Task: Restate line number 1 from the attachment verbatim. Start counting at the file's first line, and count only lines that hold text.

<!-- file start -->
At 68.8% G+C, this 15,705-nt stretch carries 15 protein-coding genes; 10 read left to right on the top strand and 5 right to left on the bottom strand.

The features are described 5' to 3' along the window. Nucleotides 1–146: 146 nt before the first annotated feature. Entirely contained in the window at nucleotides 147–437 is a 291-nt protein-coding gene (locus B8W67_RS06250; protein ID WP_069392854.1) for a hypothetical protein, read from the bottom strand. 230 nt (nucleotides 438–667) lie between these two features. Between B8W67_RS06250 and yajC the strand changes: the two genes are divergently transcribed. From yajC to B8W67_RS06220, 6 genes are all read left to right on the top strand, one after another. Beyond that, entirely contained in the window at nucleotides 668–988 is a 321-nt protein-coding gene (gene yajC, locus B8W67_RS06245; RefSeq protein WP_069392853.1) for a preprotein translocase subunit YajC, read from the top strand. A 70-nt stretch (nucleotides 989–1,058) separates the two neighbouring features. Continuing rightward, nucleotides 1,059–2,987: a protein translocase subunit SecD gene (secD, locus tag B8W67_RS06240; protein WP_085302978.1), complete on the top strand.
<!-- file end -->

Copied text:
At 68.8% G+C, this 15,705-nt stretch carries 15 protein-coding genes; 10 read left to right on the top strand and 5 right to left on the bottom strand.